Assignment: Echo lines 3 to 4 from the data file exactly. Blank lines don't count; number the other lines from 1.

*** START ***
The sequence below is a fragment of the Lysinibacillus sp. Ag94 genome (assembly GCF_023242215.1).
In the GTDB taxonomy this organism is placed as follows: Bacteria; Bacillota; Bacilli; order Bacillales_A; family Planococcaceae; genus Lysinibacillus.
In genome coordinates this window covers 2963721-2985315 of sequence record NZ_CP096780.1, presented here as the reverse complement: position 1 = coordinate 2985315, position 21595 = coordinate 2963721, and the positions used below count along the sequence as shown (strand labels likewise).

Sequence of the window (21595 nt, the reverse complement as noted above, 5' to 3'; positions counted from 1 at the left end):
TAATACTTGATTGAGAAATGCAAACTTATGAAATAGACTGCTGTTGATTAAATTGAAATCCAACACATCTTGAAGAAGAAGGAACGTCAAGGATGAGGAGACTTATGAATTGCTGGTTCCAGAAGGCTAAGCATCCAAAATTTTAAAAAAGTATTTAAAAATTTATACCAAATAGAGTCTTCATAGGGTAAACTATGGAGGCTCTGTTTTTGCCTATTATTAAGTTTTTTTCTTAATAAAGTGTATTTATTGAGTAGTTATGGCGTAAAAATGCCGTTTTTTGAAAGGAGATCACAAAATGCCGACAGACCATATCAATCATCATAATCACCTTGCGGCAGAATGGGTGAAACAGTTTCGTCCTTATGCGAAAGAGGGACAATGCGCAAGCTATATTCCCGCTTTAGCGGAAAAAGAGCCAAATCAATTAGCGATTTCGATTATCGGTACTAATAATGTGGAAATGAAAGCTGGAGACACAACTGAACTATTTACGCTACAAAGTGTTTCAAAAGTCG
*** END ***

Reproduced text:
In genome coordinates this window covers 2963721-2985315 of sequence record NZ_CP096780.1, presented here as the reverse complement: position 1 = coordinate 2985315, position 21595 = coordinate 2963721, and the positions used below count along the sequence as shown (strand labels likewise).

Sequence of the window (21595 nt, the reverse complement as noted above, 5' to 3'; positions counted from 1 at the left end):